“Football brought us here,’’ Brissett said, adding his relationship with Luck began to develop due to the “similarities and playing quarterback. The relationship just grew organically. It just took off from there.
“We also had different upbringings, and that’s what I think brought us closer together. You just see that respect level on both sides helped form that friendship and that bond.’’
As the meeting wound down, there probably was another hug or two. More tears and laughs. It was clear Luck was at peace with his decision.
“No question,’’ he said. “He was like smiling at the end, and that’s what helped me gain clarity and understand the situation. I wish him the best. He knows that.’’
Brissett was aware of Luck’s determined yet draining rehab with the strained left calf and ankle injury. He was privy to every frustration his friend was dealing with.
“Not a chance,’’ Brissett said. “But that’s just the NFL. You never know when it’s your time or somebody else’s time; day-to-day.’’
So another Monday unfolded. Players had lunch, meandered through the locker room, pulled on their pads, talked with the media.
Like so many of them, T.Y. Hilton was asked to share his thoughts. If you had to list Luck’s closest friends on the team, it would include Anthony Castonzo, Ryan Kelly, Jack Doyle, Brissett and Hilton. Luck and Hilton were part of the transformational draft class of 2012.
As was the case with Brissett, Hilton knew of Luck’s retirement long before it became official Saturday night.
“I’m his best friend, so of course,’’ he said while wearing a Stanford hat in recognition of Luck. “We had a heart-to-heart. Lot of emotion, lot of cries, lot of ‘I love you’s,’ lot of hugs.
— Chris Hagan (@ChrisHaganIndy) August 26, 2019
“I was all for it because when he’s in pain, I’m in pain.’’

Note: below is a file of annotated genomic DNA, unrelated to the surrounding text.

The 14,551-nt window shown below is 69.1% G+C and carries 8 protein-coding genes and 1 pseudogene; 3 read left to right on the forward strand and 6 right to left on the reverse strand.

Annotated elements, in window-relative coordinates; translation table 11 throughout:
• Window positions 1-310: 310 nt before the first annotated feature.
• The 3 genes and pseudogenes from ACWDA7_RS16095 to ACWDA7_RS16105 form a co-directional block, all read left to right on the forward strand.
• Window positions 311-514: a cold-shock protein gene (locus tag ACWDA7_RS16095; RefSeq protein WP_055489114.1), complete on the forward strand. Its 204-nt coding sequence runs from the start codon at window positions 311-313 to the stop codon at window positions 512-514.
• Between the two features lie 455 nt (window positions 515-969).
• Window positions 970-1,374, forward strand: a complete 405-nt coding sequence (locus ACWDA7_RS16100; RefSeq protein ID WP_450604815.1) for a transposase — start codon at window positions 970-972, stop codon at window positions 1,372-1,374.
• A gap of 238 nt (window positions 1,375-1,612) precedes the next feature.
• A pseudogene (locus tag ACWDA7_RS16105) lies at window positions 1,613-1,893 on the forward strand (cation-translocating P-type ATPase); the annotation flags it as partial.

The pain of parting with a close teammate lingers.
It’s been four or five days since Luck shared his decision with Hilton, “so I’m starting to get back to myself,’’ Hilton said. “I still cry every now and then, but I’ve just got to go out there and help my team.’’
Life goes on.
“Oh, yeah,’’ Hilton said. “That’s the nature of this business. We understand that as players.’’
Added Doyle: “Whether it’s an injury or whatever it is – a retirement – the league just keeps going. Everyone knows that that’s in it or have been in it. That’s what we do.
“We go out and practice today.’’
Reich brought his “A’’ game to the team meeting. It was the right message for the right occasion. His team had just been punched in the gut.
But the team’s fan base also was reeling. How, everyone wondered, would this team recover after losing its franchise quarterback two weeks before the Sept. 8 season opener against the Los Angeles Chargers?
Again, Reich had a message, one based in a metaphor he first used last year regarding climbing Mount Everest.
“Let me assure Colts fans of this: this team’s not done climbing,’’ he said. “In fact, we’re just getting ready. We’re just getting started and we can’t wait. Just feel like Chris and his people have done an unbelievable job of assembling a team of players that this locker room is special.
“There is a character quality and a passion for this game and for this city and what the horseshoe represents that is special. We believe that our players will rise to that challenge and that occasion. We’re ready for the journey ahead.’’
Clearly not a normal day.